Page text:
Friday, 1 February 2013



(My pictures have all been electronically stolen!)

Do you happen to know how many named streets there are in Melton Mowbray? Well officially, at today's date, there are 699 and I must confess that it is a much larger number than I would have ever dreamt of.  But hold the front page, I have just discovered that there are now 700 and that that civic milestone was passed recently with the unheralded appearance of a brand new, shiny plate which proudly displays the name, 'Mucky Lane' near to the entrance of our swish new Council Offices at Burton End; how twee.  Locals know that lane has always existed there - or almost there - but it was never officially named or at least, signed.  We are informed that this particular little thoroughfare has apparently been generally known with this soubriquet from time immemorial - or whenever - and will now hopefully furnish a warm glow to the tourists who come to admire our shiny new H.Q.

Walking around our ancient old town, as I am wont to do occasionally, I never fail to be perplexed and oftentimes amused, by the plethora of seemingly crass and quite simply, baffling, street names which have been and are still being, allocated to the new highways and by-ways which continue to replace the former meadows which once skirted our boundaries. In the Northeast of the town where the foreboding Framland Hospital once stood as an isolation hospital, we now have the metamorphosized Framland Residential Home which today '... offers a skilled elderly care service ...' within its 31 rooms at 'Clark' Drive. Accompanying Darren, this still-living golfer, are Torrance Drive; Faldo Drive; Lyle Close and the absolute mother of them all, Laura Davies Close! What on earth have a bunch of rich, has-been golfers got in common with Melton Mowbray. When the kids grow up and ask who Laura Davies was, I wonder how many will recall that she was in fact, once a top woman golfer or whether she came from these parts or not; certainly not that she was a local person who had once served the Town well. From the fairways of Framland, travel west and across the Scalford Road and you find yourself in what is colloquially known in the area as 'The Poets Estate' where, on the way to Nottingham Road we meander betwixt the choice literary plums of; Dickens; D'arcy; Keats; Shelley; Tennyson and Galsworthy et al. Once again to exclaim, "what the heck has 'Rabbie' Burns got to do with us here - or perhaps he once rented a hunting-box nearby; who knows? Just beyond the back gardens of Burns Close lie three small tributaries named Russet, Bramley and Laxton; though I don't believe that there were ever any orchards there.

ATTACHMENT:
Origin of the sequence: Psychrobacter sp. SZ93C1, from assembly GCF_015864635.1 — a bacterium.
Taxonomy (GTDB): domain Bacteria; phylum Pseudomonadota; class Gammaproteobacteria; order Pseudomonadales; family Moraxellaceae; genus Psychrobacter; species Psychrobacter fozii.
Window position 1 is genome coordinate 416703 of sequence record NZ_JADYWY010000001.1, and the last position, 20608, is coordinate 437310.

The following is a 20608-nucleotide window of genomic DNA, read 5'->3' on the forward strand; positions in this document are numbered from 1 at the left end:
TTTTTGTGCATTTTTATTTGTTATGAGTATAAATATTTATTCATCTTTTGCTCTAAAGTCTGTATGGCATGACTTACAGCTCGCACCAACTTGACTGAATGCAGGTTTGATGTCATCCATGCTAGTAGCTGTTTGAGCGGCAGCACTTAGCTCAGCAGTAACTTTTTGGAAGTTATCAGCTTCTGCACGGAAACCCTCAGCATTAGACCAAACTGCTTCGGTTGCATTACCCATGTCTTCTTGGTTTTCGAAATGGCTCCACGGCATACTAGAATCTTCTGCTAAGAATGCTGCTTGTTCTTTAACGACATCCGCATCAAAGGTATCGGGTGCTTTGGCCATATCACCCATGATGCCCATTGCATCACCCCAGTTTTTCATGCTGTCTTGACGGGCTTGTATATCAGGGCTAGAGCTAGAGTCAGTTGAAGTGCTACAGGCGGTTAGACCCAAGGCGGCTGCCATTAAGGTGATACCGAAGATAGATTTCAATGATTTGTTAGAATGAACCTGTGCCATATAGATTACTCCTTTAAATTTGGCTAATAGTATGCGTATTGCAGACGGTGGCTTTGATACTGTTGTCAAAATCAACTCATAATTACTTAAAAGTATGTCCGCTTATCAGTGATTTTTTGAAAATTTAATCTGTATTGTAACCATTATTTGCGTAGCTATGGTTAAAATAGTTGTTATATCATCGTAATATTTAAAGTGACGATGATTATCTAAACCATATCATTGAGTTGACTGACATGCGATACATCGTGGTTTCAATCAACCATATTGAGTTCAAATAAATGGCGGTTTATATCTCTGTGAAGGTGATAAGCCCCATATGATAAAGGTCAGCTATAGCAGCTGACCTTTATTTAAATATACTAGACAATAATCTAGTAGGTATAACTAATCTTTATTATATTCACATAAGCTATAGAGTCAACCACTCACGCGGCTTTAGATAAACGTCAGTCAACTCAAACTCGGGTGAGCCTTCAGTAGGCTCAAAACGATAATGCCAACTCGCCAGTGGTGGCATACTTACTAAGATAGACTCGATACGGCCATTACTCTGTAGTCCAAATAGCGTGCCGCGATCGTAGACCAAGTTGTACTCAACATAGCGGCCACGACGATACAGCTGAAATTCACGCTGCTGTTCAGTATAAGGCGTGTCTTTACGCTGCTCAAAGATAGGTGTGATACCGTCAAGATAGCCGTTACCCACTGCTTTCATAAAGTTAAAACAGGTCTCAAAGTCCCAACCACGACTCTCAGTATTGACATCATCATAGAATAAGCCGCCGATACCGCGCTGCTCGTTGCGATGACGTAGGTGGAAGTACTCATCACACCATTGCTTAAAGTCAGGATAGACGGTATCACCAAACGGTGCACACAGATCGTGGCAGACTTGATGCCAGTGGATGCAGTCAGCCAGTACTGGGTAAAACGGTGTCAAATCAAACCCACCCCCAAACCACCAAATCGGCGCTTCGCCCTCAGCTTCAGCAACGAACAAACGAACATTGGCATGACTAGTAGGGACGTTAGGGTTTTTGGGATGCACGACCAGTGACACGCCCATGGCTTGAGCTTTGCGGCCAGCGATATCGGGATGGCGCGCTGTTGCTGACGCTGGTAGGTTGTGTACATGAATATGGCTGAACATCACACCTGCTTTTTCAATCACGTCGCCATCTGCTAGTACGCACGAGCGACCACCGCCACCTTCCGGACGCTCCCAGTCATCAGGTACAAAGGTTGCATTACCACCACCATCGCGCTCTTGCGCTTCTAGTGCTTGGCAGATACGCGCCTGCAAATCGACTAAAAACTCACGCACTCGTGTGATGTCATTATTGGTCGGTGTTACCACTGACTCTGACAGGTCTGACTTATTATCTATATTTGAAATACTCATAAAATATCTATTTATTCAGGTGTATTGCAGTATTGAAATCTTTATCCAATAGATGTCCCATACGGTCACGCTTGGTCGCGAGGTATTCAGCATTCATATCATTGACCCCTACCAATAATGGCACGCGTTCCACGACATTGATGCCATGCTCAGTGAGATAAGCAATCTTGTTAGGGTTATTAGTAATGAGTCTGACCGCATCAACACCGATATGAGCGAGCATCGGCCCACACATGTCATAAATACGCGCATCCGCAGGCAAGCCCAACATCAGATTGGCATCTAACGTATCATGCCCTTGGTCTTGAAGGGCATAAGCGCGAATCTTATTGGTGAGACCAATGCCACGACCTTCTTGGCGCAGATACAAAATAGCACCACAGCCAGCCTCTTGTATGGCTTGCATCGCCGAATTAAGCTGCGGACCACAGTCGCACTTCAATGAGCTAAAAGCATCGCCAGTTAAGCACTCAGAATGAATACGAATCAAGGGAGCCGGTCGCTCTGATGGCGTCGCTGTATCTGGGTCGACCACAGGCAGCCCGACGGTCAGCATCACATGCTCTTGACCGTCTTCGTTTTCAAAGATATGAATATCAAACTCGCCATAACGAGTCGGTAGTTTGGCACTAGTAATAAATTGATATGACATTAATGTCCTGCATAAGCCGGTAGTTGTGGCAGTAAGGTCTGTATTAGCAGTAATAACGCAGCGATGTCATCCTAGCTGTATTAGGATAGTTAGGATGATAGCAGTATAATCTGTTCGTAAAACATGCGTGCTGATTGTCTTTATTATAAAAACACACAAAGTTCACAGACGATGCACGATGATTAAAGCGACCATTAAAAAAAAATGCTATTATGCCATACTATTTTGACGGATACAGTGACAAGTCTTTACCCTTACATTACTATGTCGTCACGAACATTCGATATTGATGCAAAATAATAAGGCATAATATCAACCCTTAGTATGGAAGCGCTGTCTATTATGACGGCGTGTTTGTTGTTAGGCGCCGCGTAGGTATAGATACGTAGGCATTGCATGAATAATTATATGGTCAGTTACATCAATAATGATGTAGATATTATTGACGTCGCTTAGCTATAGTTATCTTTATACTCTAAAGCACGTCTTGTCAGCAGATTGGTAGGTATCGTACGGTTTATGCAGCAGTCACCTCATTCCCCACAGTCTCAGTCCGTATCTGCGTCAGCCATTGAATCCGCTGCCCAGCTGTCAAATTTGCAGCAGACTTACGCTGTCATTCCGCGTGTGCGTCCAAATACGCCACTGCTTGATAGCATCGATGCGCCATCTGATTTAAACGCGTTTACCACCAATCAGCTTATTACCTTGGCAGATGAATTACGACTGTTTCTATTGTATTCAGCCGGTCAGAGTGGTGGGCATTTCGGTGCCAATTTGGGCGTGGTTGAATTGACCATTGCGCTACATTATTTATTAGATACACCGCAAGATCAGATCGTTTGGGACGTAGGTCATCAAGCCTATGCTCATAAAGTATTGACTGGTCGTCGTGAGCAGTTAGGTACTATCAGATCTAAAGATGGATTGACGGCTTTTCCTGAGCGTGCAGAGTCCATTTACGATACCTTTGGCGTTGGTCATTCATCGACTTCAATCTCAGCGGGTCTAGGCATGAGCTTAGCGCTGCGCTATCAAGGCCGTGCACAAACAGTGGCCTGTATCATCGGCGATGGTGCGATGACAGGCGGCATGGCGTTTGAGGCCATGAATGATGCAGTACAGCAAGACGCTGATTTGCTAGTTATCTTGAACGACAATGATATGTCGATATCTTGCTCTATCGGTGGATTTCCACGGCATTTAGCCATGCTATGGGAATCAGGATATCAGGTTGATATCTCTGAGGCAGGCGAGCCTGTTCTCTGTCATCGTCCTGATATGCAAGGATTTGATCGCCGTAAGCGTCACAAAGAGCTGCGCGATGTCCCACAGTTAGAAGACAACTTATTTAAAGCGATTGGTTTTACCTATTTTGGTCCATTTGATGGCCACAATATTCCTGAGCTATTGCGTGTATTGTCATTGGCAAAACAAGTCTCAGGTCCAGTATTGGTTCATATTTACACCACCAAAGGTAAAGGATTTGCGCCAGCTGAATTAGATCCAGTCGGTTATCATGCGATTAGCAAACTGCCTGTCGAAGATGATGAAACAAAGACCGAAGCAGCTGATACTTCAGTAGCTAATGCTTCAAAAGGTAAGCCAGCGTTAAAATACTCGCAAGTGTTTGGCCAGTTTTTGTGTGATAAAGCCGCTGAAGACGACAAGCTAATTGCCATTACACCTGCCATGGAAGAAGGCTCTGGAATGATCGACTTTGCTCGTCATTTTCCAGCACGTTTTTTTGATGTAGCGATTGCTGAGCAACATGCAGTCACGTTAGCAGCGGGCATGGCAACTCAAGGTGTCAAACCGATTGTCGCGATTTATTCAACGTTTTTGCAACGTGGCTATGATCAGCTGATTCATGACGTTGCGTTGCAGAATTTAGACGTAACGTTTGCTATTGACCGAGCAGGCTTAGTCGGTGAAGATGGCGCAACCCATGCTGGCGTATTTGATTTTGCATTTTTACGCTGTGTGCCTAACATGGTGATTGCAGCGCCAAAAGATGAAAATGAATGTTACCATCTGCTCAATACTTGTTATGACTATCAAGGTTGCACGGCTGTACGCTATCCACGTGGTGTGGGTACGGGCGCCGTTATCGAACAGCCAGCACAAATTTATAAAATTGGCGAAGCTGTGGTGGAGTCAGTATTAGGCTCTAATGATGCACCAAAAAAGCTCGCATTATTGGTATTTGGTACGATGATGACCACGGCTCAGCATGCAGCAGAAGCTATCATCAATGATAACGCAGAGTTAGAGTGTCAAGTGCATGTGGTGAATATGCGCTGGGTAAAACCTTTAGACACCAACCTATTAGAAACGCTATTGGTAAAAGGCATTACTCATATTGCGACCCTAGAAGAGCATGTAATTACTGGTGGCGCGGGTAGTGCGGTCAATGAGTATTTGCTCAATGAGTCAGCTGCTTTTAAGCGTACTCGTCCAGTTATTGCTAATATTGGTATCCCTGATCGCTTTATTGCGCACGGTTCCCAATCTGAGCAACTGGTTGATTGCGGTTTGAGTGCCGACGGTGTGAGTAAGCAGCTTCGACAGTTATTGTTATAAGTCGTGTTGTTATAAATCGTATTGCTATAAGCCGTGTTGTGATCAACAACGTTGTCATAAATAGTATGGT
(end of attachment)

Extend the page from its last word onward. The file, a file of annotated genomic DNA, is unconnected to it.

Am I being inequitable? is it just me being mischievous? Well I have purposely ignored other blatant examples from the north side of the town in order to turn my attention to the sixties development of the Leicester Road Estate, once a prime greenfield area but now generally accepted as residential without a combative thought. But who dreamt up the idea that the interlinking roads should be named after many of the rivers of England; what a brilliant flash of inspiration from some unknown benefactor who seemingly possessed the powers and the rights to decide these matters. I won't name the rivers as there are indeed too many, but one river in particular, Redbrook (Crescent), I have so far failed to trace. If one travels into the deep south of Melton, over even more of the former agricultural land, we have the ornithological connection with the Robins, Wrens and Woodcocks etc. which I will perhaps concede are quite relevant to most rural areas. Adjacent to our feathered friends and sited on the most recently developed large estate developed in the town, we can recall the moments of our countryside rambles in the vast collection of name relating to wild flora. But I cannot leave this side of town without a mention of the newly named streets which now replace the site of the old Police Station which once stood on the Leicester Road for almost fifty years. Who on earth dreamt up the idea, formulated the required permissons and actually set up street name boards which are named after three of England's most iconic aircraft, the 'V' bombers Valiant, Victor and Vulcan, together with two from an earlier era, the Lancaster and the Halifax. Im not sure that any of these saw service at the local airfield, so what is their relevance to us.


Touristic or twee?

I felt the need to uncover what exactly was the legal criteria for the naming of new thoroughfares f and to discover what, if any, degree of interest is applied by our civic protectors of the local heritage: I found that the answer lies within the Council's own website, so let me lift a whole page of their instructions which state:

'Street Naming and Numbering is a statutory function. The relevant powers for local authorities are contained in Sections 64 and 65 of the Towns Improvement Clauses Act 1847, and Sections 17, 18 and 19 of the Public Health Act of 1925. This legislation requires the Local Authority to prepare street naming and numbering schemes and to maintain a good standard of street name plates.